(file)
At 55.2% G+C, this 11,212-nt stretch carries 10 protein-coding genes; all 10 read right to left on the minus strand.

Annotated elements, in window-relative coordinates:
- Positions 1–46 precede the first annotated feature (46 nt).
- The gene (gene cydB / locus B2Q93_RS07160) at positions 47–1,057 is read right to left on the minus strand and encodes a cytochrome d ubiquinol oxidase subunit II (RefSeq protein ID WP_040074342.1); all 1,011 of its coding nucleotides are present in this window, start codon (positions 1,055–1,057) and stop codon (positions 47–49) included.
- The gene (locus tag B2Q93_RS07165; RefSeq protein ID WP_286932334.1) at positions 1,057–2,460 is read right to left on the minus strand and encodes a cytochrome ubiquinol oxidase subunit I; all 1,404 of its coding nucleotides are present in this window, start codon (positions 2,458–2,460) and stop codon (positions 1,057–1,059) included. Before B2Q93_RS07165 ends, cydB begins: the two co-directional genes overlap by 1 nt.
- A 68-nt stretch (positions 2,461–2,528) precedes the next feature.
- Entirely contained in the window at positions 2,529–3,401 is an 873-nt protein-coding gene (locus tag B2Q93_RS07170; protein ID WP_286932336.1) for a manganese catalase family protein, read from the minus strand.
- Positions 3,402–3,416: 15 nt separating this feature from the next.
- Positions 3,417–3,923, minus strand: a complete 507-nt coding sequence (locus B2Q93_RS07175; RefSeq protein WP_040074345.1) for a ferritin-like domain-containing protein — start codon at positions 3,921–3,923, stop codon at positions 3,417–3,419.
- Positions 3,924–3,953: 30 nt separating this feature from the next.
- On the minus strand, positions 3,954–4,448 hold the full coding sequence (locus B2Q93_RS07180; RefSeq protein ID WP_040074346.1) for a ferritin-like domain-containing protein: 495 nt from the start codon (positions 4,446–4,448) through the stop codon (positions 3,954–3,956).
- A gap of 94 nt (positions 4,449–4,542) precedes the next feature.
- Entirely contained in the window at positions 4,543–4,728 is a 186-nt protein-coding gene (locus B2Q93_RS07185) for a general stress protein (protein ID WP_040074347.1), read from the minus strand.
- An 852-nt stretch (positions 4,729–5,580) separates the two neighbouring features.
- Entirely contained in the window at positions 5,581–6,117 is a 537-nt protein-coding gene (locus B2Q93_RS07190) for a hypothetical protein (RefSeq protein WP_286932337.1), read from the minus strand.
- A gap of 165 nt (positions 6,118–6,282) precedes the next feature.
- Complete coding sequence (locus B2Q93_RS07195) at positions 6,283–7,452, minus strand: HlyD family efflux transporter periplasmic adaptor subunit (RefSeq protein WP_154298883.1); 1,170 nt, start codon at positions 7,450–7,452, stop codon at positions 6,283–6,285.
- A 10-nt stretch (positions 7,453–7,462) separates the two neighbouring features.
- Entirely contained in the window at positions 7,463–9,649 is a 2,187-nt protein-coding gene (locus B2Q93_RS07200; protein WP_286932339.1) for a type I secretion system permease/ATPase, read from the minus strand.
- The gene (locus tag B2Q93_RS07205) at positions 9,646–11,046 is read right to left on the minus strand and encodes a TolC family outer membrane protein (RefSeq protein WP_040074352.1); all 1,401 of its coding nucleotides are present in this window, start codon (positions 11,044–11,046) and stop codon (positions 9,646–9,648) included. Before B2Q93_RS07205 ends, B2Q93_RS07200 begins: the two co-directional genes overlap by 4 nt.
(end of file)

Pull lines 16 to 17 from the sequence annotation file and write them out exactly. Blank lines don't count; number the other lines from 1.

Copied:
- A gap of 165 nt (positions 6,118–6,282) precedes the next feature.
- Complete coding sequence (locus B2Q93_RS07195) at positions 6,283–7,452, minus strand: HlyD family efflux transporter periplasmic adaptor subunit (RefSeq protein WP_154298883.1); 1,170 nt, start codon at positions 7,450–7,452, stop codon at positions 6,283–6,285.